I have to hand it to Lolo Jones, her marketing agent, Brandon Swibel, and the edgy promotional gurus at Red Bull.
I can't think of another athlete with such a slim competitive resume becoming such a pre-Olympic star and attracting such an impressive portfolio of sponsors, including Red Bull, BP, Proctor & Gamble, Asics and Oakley.
(Tennis and basketball players don't count. Theirs really aren't Olympic sports.)
Jones is the subject of an ESPN documentary. She was on the cover of February's Outside magazine - which called her "Comeback Athlete of the Year" - in a rather unusual swimsuit. Featured in an HBO "Real Sports" segment that aired Tuesday in which Jones followed up on a Twitter revelation (to her 64,000 followers, 1,000 added since earlier this morning) of her virginity by saying that achieving her goal to be chaste until marriage is harder than graduating from college or training for the Olympics. (Jones has been tweeting relentlessly for a couple years about what she characterizes as a luckless love life.)
Wednesday morning, there was a blog on MTV's web site - linked from Lolo's personal site - titled, "Breaking Babe: Olympian and Virgin Lolo Jones." A rewrite of the HBO 29-year-old virgin story on People.com had drawn 95 pages (95!) of comments in four hours. And the new issue of Rolling Stone splashes her picture across two pages.
"I'm always amazed that people are so willing to give up their personal life to strangers," Mary Carrillo, who did the Jones story for HBO, told me Wednesday morning.
And what is the most noteworthy moment of Jones' athletic career in outdoor track?
A seventh in the 100-meter high hurdles final at the 2008 Olympics.
Oh, it was a spectacular seventh. Jones, the world's fastest hurdler in 2008, was headed for the gold medal when she stumbled over the next-to-last hurdle and wound up being dusted by all but one other runner.
Other than that?
She has won a single U.S. outdoor title. Finished sixth at the 2007 outdoor worlds. Failed to make the U.S. outdoor world teams in 2009 and 2011.
The first miss, at the 2009 U.S. Championships, she locked arms with another athlete and dropped out after the fourth hurdle. At last year's nationals, she gamely tried to compete despite a back injury that would soon require surgery - but was eliminated in the semifinals.
Don't get me wrong here. There is every reason to like this young woman, who overcame stretches of homelessness and poverty growing up to earn a degree from LSU and build a long and now very profitable career as an elite athlete.
Jones left a lasting positive impression with the way she handled her devastating Olympic disappointment, answering question after question from media after the race and not making excuses.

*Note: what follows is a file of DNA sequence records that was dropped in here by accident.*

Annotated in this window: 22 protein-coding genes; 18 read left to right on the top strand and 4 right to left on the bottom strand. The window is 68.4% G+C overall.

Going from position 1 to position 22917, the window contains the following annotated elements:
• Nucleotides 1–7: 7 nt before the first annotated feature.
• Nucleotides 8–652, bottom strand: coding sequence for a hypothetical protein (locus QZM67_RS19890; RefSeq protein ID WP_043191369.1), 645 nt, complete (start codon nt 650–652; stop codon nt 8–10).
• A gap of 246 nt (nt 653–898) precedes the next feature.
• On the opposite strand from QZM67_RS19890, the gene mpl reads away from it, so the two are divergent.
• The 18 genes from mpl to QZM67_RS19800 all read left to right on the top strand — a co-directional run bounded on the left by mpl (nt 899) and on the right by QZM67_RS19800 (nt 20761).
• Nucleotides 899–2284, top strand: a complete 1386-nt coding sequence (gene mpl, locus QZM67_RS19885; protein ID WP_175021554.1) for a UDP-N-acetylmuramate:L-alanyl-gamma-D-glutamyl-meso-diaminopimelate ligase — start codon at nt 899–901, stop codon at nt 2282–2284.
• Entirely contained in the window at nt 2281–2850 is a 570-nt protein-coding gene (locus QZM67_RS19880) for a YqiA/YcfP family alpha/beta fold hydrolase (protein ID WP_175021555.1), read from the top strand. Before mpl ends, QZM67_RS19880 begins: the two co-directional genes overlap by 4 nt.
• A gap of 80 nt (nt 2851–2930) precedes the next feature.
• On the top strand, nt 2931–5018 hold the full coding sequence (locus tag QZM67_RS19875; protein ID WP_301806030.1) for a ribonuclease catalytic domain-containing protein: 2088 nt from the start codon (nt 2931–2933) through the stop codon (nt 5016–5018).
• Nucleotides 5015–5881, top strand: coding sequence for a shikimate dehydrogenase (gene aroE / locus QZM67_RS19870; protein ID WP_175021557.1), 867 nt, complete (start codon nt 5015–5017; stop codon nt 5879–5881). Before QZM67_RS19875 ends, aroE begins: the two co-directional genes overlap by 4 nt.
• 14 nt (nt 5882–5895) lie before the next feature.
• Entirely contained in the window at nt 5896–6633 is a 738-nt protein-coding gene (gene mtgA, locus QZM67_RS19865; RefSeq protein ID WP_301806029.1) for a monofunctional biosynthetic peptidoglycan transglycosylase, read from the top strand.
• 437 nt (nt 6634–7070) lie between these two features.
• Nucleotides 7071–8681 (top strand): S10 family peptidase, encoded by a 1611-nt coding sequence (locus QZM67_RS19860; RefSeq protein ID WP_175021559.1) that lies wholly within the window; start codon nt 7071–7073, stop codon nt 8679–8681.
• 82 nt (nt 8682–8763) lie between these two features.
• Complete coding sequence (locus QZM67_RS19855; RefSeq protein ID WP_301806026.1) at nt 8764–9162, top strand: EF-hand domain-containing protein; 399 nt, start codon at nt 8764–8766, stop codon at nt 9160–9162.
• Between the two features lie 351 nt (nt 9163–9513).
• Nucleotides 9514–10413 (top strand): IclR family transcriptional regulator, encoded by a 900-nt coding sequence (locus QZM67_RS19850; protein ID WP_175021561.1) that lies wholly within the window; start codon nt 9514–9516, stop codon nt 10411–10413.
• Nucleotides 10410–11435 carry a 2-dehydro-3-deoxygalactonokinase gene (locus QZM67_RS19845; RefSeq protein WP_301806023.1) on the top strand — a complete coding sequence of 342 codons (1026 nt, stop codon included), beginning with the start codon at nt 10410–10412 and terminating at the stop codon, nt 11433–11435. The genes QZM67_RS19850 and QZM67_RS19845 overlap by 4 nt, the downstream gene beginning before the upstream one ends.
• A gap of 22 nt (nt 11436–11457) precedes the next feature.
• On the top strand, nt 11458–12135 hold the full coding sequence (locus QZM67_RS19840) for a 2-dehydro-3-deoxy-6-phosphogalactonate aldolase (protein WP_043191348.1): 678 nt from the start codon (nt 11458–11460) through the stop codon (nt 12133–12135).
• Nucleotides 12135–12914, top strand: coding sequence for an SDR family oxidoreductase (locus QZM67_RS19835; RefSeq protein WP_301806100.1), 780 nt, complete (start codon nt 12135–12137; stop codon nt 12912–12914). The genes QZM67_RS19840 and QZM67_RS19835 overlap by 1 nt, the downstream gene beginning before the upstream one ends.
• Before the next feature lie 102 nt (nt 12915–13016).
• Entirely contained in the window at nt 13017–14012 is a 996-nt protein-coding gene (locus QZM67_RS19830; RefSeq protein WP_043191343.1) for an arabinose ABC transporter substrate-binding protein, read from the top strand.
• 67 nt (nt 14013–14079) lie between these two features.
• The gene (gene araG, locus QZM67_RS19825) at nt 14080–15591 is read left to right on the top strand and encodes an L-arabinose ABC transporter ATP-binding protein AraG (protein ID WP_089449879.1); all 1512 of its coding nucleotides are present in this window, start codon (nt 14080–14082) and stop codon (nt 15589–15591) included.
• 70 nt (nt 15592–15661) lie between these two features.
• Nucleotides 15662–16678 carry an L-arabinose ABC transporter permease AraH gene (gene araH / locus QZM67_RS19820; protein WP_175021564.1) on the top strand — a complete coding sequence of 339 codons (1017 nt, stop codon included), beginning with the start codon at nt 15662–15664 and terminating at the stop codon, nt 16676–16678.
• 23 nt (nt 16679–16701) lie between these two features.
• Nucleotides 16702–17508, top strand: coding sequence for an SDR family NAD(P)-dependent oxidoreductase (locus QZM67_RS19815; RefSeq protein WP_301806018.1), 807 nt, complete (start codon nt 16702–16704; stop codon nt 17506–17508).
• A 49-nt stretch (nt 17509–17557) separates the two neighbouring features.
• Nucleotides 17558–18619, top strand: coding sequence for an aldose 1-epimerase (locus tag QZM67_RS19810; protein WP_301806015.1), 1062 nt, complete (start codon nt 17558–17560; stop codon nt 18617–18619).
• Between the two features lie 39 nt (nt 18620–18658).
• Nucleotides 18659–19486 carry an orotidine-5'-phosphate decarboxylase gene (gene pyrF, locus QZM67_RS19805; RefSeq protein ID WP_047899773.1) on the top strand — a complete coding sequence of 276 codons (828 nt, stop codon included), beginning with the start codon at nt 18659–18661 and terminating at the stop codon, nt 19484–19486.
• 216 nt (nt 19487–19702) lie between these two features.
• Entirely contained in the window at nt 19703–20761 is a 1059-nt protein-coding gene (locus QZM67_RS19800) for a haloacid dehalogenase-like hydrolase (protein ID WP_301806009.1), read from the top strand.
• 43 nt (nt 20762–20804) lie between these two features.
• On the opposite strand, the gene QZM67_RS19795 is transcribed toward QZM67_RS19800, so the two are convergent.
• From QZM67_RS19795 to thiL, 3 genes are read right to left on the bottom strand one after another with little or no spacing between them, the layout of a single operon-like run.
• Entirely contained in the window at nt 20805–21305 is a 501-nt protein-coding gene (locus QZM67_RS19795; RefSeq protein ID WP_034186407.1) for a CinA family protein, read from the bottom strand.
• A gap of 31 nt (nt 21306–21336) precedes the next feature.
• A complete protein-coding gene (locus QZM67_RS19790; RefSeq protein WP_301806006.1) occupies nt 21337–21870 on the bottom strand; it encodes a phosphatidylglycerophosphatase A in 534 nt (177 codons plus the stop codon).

"It's the hurdles. If you can't get over all 10, you can't be the champion," I quoted her as saying in a column headlined, "Even without gold, Jones still a champion."
And there is no doubt Jones has a fascinatingly picaresque back story. A couple days before the start of the 2008 Olympics, I was among a handful of U.S. reporters at Beijing Normal University when Jones first revealed some of the childhood hardships she endured, and I followed up by calling some of the people in Des Moines who had helped her through those troubles to write a story that appeared in the Tribune and Los Angeles Times a few days before her fateful hurdles race.
That she also has striking good looks - call it exotic beauty - from a genetic blend of the American melting pot is another part of her appeal to both sponsors and the public. It didn't hurt that Jones posed nude -- chastely so, if that is not an oxymoron - in the 2009 ESPN body issue.
For female athletes, looks always sell - and in many cases, outsell achievement, for which tennis stars Anna Kournikova and Maria Sharapova are exhibits "A" and " B." Sharapova has at least won major titles, but she also makes more money -- according to Forbes - than her contemporary, Serena Williams, who merely is one of the greatest tennis players of all time.
The closest analogy to Jones in track and field is three-time Olympian Suzy Favor Hamilton, a head-turning blonde who made it into the final just once in the three Summer Games (finishing last in the 1,500 meters in 2000) and in four outdoor world meet appearances. But Hamilton's career ended before Twitter and Facebook could turn photos of her viral, and there was nothing unusual about her personal narrative.
"It's all of a piece with Lolo," Carrillo said. "The way she has handled her back story, how open she is about all of it, the tweets and her comportment after the loss in Beijing are every bit as attractive as her looks. It's no wonder to me that sponsors want to put their names on her back."
Yet it's not as if Jones is likely to win Olympic gold this time. Reigning world champion Sally Pearson of Australia is a solid favorite, even in a race where the 33-inch-high barriers have a way of making predictions foolhardy.
It's also far from a sure thing that Jones will earn one of the three spots on the 2012 U.S. Olympic team. Defending Olympic champion Dawn Harper is one of several U.S. women who will make that race one of the most hotly contested at next month's Olympic trials. Eight U.S. women already have bettered 12.80 seconds this season; Jones' 2012 outdoor debut is scheduled for Friday at Ostrava, Czech Republic.
"But imagine what happens if Lolo has a great race in London," Carrillo said.
I figure Virgin Airlines will become another of her sponsors.
And we all know what Madonna song will be used as background music.